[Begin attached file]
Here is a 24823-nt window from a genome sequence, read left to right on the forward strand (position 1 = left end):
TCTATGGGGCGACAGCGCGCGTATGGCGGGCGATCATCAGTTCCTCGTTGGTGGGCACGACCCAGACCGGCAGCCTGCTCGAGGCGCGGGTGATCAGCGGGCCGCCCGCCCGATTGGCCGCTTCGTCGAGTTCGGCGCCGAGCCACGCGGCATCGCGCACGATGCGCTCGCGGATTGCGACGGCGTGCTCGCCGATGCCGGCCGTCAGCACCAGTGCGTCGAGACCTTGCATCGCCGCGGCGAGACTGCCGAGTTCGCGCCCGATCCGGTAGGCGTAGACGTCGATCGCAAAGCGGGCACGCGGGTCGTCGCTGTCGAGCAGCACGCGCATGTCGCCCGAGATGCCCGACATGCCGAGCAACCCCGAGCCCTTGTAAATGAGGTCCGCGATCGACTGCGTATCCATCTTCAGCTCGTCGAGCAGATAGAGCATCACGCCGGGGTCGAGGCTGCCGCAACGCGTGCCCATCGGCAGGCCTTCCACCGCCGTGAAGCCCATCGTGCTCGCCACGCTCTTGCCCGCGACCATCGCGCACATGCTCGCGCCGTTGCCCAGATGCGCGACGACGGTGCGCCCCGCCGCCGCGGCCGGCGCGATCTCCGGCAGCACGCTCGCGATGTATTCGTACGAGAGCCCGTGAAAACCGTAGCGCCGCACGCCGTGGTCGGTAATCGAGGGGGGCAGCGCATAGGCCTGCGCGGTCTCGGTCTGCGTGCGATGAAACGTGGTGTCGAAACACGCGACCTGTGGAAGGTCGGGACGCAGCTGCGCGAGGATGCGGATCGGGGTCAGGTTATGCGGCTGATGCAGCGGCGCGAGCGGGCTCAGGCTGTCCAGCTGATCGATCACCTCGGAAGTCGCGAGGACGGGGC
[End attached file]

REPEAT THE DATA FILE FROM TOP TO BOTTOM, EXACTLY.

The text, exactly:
Here is a 24823-nt window from a genome sequence, read left to right on the forward strand (position 1 = left end):
TCTATGGGGCGACAGCGCGCGTATGGCGGGCGATCATCAGTTCCTCGTTGGTGGGCACGACCCAGACCGGCAGCCTGCTCGAGGCGCGGGTGATCAGCGGGCCGCCCGCCCGATTGGCCGCTTCGTCGAGTTCGGCGCCGAGCCACGCGGCATCGCGCACGATGCGCTCGCGGATTGCGACGGCGTGCTCGCCGATGCCGGCCGTCAGCACCAGTGCGTCGAGACCTTGCATCGCCGCGGCGAGACTGCCGAGTTCGCGCCCGATCCGGTAGGCGTAGACGTCGATCGCAAAGCGGGCACGCGGGTCGTCGCTGTCGAGCAGCACGCGCATGTCGCCCGAGATGCCCGACATGCCGAGCAACCCCGAGCCCTTGTAAATGAGGTCCGCGATCGACTGCGTATCCATCTTCAGCTCGTCGAGCAGATAGAGCATCACGCCGGGGTCGAGGCTGCCGCAACGCGTGCCCATCGGCAGGCCTTCCACCGCCGTGAAGCCCATCGTGCTCGCCACGCTCTTGCCCGCGACCATCGCGCACATGCTCGCGCCGTTGCCCAGATGCGCGACGACGGTGCGCCCCGCCGCCGCGGCCGGCGCGATCTCCGGCAGCACGCTCGCGATGTATTCGTACGAGAGCCCGTGAAAACCGTAGCGCCGCACGCCGTGGTCGGTAATCGAGGGGGGCAGCGCATAGGCCTGCGCGGTCTCGGTCTGCGTGCGATGAAACGTGGTGTCGAAACACGCGACCTGTGGAAGGTCGGGACGCAGCTGCGCGAGGATGCGGATCGGGGTCAGGTTATGCGGCTGATGCAGCGGCGCGAGCGGGCTCAGGCTGTCCAGCTGATCGATCACCTCGGAAGTCGCGAGGACGGGGC